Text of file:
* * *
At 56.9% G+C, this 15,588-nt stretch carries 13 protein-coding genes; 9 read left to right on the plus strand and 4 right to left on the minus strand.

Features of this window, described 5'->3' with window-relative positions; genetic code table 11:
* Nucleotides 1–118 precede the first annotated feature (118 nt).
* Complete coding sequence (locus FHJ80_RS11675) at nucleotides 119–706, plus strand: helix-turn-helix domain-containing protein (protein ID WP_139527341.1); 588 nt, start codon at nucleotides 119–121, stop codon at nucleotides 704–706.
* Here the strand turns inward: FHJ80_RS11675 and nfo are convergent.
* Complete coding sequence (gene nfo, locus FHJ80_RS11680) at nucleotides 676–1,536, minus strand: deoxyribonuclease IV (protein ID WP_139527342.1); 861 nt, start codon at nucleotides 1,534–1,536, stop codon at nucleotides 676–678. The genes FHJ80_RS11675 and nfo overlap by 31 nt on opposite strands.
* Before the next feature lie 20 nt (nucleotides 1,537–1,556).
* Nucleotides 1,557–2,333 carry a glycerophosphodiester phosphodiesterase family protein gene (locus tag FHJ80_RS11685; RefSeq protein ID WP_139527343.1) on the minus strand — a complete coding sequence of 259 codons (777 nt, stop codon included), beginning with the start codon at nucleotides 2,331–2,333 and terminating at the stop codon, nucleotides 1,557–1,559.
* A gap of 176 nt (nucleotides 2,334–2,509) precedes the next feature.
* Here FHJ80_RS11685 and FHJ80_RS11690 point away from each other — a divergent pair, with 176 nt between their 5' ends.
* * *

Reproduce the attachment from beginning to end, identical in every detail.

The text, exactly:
At 56.9% G+C, this 15,588-nt stretch carries 13 protein-coding genes; 9 read left to right on the plus strand and 4 right to left on the minus strand.

Features of this window, described 5'->3' with window-relative positions; genetic code table 11:
* Nucleotides 1–118 precede the first annotated feature (118 nt).
* Complete coding sequence (locus FHJ80_RS11675) at nucleotides 119–706, plus strand: helix-turn-helix domain-containing protein (protein ID WP_139527341.1); 588 nt, start codon at nucleotides 119–121, stop codon at nucleotides 704–706.
* Here the strand turns inward: FHJ80_RS11675 and nfo are convergent.
* Complete coding sequence (gene nfo, locus FHJ80_RS11680) at nucleotides 676–1,536, minus strand: deoxyribonuclease IV (protein ID WP_139527342.1); 861 nt, start codon at nucleotides 1,534–1,536, stop codon at nucleotides 676–678. The genes FHJ80_RS11675 and nfo overlap by 31 nt on opposite strands.
* Before the next feature lie 20 nt (nucleotides 1,537–1,556).
* Nucleotides 1,557–2,333 carry a glycerophosphodiester phosphodiesterase family protein gene (locus tag FHJ80_RS11685; RefSeq protein ID WP_139527343.1) on the minus strand — a complete coding sequence of 259 codons (777 nt, stop codon included), beginning with the start codon at nucleotides 2,331–2,333 and terminating at the stop codon, nucleotides 1,557–1,559.
* A gap of 176 nt (nucleotides 2,334–2,509) precedes the next feature.
* Here FHJ80_RS11685 and FHJ80_RS11690 point away from each other — a divergent pair, with 176 nt between their 5' ends.